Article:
Sunday, February 14, 2010

Ramalama, wipadudu bootie! Ut Ut.

Above is an Emile Gruppe. I posted a Gruppe the other night, I ran into this painting while I was looking for that. This is an exciting loose painting that compels you up through its center in a rythmical chimney of pointing lines and shapes perspecting upwards. The eaves of the red shack are a big arrow, also pointing the same direction.

I am not always fond of paintings this loose, and I don't want to make paintings like it, I do like this one. I have always liked Gruppe's work in reproduction more than in the flesh. Shrinking them down tightens them up a bit. I am very fond of Anthony Thieme's paintings. He did the same sort of thing, at the same time a few miles away in Rockport or traveling about the Americas. He had a little more finish, although they must sometimes have been painted with a house painters brush.

There is a book on Thieme available from the Rockport Art Association in Rockport Mass. I guess I am getting ahead of myself tonight. I promised you I would continue with the history of American landscape painting, and I will soon. I guess this is a preview of coming attractions, ultimately I will show the regional art of my grandfathers generation. These guys died off in the 60's and 70's.

One advantage of painting really loose is that you can do designs that don't seem to survive a tightening" of the painting. Painters who work really loose make lot of starts. Starts are the part of the painting where the image is designed. Since loose painters make lots of starts, they often get very good at design.

Ramalama, wipadudu bootie! Ut Ut.

34 comments:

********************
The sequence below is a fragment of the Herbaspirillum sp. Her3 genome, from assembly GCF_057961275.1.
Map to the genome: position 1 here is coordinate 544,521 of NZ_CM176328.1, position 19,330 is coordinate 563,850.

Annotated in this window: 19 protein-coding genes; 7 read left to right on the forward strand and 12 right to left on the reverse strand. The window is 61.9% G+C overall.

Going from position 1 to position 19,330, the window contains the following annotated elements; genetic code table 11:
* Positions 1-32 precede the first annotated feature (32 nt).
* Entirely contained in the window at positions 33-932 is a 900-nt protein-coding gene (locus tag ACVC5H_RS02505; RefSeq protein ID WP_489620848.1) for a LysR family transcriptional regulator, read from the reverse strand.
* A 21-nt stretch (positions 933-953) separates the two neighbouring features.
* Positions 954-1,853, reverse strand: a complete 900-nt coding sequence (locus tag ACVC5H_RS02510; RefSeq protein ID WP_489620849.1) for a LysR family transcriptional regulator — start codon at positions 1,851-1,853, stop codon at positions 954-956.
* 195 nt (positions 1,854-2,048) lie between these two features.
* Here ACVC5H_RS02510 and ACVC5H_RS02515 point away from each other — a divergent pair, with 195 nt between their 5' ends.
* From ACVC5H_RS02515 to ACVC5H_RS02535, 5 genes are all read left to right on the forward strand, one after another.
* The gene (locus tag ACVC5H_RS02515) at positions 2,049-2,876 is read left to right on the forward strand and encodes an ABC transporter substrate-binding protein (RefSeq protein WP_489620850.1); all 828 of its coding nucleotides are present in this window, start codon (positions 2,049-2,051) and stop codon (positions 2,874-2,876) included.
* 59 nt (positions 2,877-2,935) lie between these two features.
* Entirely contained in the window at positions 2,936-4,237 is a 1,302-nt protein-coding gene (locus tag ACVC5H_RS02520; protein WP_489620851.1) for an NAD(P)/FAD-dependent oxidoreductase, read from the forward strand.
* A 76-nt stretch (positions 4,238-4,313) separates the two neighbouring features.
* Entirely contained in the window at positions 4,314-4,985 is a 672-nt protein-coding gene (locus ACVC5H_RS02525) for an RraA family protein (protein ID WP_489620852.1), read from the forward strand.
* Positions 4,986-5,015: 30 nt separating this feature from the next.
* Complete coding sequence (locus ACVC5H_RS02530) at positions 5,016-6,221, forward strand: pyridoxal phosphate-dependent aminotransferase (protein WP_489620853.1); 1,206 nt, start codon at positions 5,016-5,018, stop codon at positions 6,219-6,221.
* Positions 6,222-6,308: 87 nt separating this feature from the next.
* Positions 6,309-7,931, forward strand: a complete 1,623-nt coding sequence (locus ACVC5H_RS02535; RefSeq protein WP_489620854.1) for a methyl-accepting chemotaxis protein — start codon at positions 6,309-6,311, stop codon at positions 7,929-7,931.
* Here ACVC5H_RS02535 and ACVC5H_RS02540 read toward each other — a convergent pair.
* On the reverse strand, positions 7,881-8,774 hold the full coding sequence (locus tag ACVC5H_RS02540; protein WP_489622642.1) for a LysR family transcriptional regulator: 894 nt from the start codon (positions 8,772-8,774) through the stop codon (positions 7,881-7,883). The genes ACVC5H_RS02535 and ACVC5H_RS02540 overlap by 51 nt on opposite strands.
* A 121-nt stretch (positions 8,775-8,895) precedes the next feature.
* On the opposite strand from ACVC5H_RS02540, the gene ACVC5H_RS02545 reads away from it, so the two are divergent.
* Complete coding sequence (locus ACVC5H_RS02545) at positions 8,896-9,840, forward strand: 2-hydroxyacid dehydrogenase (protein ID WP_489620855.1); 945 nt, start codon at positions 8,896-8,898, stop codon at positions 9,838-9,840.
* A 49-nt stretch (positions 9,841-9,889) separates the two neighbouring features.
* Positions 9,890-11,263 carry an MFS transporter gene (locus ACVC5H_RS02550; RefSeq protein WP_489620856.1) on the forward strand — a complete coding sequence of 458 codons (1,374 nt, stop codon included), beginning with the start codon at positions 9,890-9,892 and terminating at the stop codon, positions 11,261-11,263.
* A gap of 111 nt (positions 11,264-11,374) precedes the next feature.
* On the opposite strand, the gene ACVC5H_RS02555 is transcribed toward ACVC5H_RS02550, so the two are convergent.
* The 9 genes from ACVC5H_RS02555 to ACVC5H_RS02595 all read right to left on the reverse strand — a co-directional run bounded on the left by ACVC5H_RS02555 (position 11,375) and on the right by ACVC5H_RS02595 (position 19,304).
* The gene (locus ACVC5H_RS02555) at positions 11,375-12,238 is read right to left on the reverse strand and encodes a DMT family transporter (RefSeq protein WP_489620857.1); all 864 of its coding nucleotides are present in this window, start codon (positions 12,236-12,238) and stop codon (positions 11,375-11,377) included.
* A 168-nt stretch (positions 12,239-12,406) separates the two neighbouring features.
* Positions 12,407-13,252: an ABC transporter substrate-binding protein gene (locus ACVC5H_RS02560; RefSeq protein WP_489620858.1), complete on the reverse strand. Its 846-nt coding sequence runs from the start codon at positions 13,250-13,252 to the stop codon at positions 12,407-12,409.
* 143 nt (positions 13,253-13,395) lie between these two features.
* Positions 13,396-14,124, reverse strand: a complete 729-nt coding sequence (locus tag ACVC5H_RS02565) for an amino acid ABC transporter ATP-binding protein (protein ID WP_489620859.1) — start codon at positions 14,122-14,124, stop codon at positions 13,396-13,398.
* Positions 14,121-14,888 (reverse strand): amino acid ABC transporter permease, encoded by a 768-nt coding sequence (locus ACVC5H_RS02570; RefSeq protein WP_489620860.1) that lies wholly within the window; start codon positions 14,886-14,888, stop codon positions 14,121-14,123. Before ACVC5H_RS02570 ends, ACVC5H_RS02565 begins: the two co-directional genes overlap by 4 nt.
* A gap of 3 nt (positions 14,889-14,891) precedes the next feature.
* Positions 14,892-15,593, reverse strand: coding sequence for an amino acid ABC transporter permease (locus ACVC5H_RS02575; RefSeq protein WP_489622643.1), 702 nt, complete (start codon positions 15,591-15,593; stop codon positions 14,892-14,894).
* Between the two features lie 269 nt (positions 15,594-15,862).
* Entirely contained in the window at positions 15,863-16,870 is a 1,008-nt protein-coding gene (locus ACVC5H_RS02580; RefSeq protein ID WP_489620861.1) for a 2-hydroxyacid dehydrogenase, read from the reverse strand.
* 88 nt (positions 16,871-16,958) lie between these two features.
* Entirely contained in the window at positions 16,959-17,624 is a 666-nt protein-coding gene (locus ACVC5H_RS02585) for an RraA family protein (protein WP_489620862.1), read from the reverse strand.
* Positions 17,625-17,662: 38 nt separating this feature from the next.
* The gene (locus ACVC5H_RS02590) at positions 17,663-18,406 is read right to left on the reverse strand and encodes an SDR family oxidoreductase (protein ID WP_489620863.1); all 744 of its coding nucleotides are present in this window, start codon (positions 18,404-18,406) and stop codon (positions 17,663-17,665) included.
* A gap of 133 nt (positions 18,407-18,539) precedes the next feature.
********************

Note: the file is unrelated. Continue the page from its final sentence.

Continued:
Simone said...

Another virgin blog for me to be the first to comment on....

Loose painters make a lot of starts. Does that imply that they have a lower batting average? Fewer finishes?

That Thiemes is very Florida looking.

mariandioguardi.com said...

It's Allgloryrythm - a Jeff Beck riff.

Allgoreyrythm - a Jimi Hendrix riff.

Honor Martinez said...

I am happy to hear that many loose starts can improve the artist's design. I am committing to 100 small plein air paintings and one of my weaknesses is design so here's hoping!!!

Tim Fitzgerald said...

I try to be loose in my painting technique however, my pictures end up less so.But I'm usually happy with the results. I do admire their bravery and elan. Your work seems right in that middle zone with just enough spontaneity and just the right amount of finish. Must be all those miles of canvas we hear so much about!! Tim Fitz

Knitting Out Loud said...

Okay, Ramalama, wipadudu bootie! Ut Ut to you, too. Hope you're on your way!

billspaintingmn said...

I enjoy loose paintings, if the brushstrokes are controled.
I enjoy tight paintings if the subject matter is fun.
A good design is an art piece in itself.
I'm still learning so Ramalama, Ramalama Rock-n-Roll is King!
Happy Valentines Day!!

Philip Koch said...

Stapleton's observation that loosely painted starts often produce great new design ideas is right on target.

One thing I've found helpful is to do very small versions of major paintings I envision painting. I keep the little one's purposely loose, and sometimes will try out two or three different directions on as many different surfaces.

Basically I work as fast as possible and then select the study that is the most satisfying from a design and color standpoint. (The less successful versions are disappeared to a CIA run black site). It's a marvelous way to work.

Deb said...

This blog is more fun that watching somebody trying to baptize a cat.

(a practice I don't necessarily condone, but it would be entertaining nonetheless, though perhaps not so much for the cat, in which case, I will go down on record as really a cat lover who simply pulled up an old Texas backwoods sayin' to express my feelings on this blog in a picturesque manner) There, PETA should be happy.

alotter said...